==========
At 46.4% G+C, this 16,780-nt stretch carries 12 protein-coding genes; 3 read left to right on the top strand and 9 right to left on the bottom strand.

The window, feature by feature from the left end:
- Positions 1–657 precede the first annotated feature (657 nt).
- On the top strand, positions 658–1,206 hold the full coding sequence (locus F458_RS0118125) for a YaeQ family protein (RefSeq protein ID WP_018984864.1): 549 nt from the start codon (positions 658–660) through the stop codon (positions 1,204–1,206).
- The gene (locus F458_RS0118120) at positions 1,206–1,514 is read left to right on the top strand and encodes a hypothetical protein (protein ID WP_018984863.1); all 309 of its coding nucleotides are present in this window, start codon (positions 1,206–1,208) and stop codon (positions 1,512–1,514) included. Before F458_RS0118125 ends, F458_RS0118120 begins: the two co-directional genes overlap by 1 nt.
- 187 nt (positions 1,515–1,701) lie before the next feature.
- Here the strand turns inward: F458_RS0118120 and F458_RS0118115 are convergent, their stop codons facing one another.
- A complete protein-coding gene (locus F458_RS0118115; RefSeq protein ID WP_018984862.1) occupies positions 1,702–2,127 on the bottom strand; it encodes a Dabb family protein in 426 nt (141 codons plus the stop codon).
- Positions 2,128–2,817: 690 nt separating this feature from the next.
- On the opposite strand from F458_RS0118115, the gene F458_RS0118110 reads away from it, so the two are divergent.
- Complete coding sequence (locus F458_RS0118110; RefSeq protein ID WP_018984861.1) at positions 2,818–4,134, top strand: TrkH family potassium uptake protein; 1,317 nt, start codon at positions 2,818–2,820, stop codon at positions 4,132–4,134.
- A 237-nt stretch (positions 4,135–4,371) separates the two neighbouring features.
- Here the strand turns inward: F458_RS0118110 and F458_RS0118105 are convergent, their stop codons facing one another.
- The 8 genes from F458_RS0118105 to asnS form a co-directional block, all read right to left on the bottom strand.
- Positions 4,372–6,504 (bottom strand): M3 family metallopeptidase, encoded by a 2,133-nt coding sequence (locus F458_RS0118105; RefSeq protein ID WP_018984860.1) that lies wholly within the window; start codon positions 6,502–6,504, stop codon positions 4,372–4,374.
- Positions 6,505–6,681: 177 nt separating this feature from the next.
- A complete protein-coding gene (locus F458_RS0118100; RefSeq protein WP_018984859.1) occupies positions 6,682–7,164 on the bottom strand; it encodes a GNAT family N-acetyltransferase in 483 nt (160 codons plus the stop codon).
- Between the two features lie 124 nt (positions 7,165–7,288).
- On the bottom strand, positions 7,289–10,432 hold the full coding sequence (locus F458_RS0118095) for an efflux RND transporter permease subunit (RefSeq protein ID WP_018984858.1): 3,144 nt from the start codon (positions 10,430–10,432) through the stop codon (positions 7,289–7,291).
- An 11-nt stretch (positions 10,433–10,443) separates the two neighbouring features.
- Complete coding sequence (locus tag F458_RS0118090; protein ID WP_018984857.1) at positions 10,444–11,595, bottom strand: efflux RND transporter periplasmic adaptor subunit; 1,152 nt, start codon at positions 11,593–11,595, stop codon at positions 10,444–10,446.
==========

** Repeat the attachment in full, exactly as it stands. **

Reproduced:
At 46.4% G+C, this 16,780-nt stretch carries 12 protein-coding genes; 3 read left to right on the top strand and 9 right to left on the bottom strand.

The window, feature by feature from the left end:
- Positions 1–657 precede the first annotated feature (657 nt).
- On the top strand, positions 658–1,206 hold the full coding sequence (locus F458_RS0118125) for a YaeQ family protein (RefSeq protein ID WP_018984864.1): 549 nt from the start codon (positions 658–660) through the stop codon (positions 1,204–1,206).
- The gene (locus F458_RS0118120) at positions 1,206–1,514 is read left to right on the top strand and encodes a hypothetical protein (protein ID WP_018984863.1); all 309 of its coding nucleotides are present in this window, start codon (positions 1,206–1,208) and stop codon (positions 1,512–1,514) included. Before F458_RS0118125 ends, F458_RS0118120 begins: the two co-directional genes overlap by 1 nt.
- 187 nt (positions 1,515–1,701) lie before the next feature.
- Here the strand turns inward: F458_RS0118120 and F458_RS0118115 are convergent, their stop codons facing one another.
- A complete protein-coding gene (locus F458_RS0118115; RefSeq protein ID WP_018984862.1) occupies positions 1,702–2,127 on the bottom strand; it encodes a Dabb family protein in 426 nt (141 codons plus the stop codon).
- Positions 2,128–2,817: 690 nt separating this feature from the next.
- On the opposite strand from F458_RS0118115, the gene F458_RS0118110 reads away from it, so the two are divergent.
- Complete coding sequence (locus F458_RS0118110; RefSeq protein ID WP_018984861.1) at positions 2,818–4,134, top strand: TrkH family potassium uptake protein; 1,317 nt, start codon at positions 2,818–2,820, stop codon at positions 4,132–4,134.
- A 237-nt stretch (positions 4,135–4,371) separates the two neighbouring features.
- Here the strand turns inward: F458_RS0118110 and F458_RS0118105 are convergent, their stop codons facing one another.
- The 8 genes from F458_RS0118105 to asnS form a co-directional block, all read right to left on the bottom strand.
- Positions 4,372–6,504 (bottom strand): M3 family metallopeptidase, encoded by a 2,133-nt coding sequence (locus F458_RS0118105; RefSeq protein ID WP_018984860.1) that lies wholly within the window; start codon positions 6,502–6,504, stop codon positions 4,372–4,374.
- Positions 6,505–6,681: 177 nt separating this feature from the next.
- A complete protein-coding gene (locus F458_RS0118100; RefSeq protein WP_018984859.1) occupies positions 6,682–7,164 on the bottom strand; it encodes a GNAT family N-acetyltransferase in 483 nt (160 codons plus the stop codon).
- Between the two features lie 124 nt (positions 7,165–7,288).
- On the bottom strand, positions 7,289–10,432 hold the full coding sequence (locus F458_RS0118095) for an efflux RND transporter permease subunit (RefSeq protein ID WP_018984858.1): 3,144 nt from the start codon (positions 10,430–10,432) through the stop codon (positions 7,289–7,291).
- An 11-nt stretch (positions 10,433–10,443) separates the two neighbouring features.
- Complete coding sequence (locus tag F458_RS0118090; protein ID WP_018984857.1) at positions 10,444–11,595, bottom strand: efflux RND transporter periplasmic adaptor subunit; 1,152 nt, start codon at positions 11,593–11,595, stop codon at positions 10,444–10,446.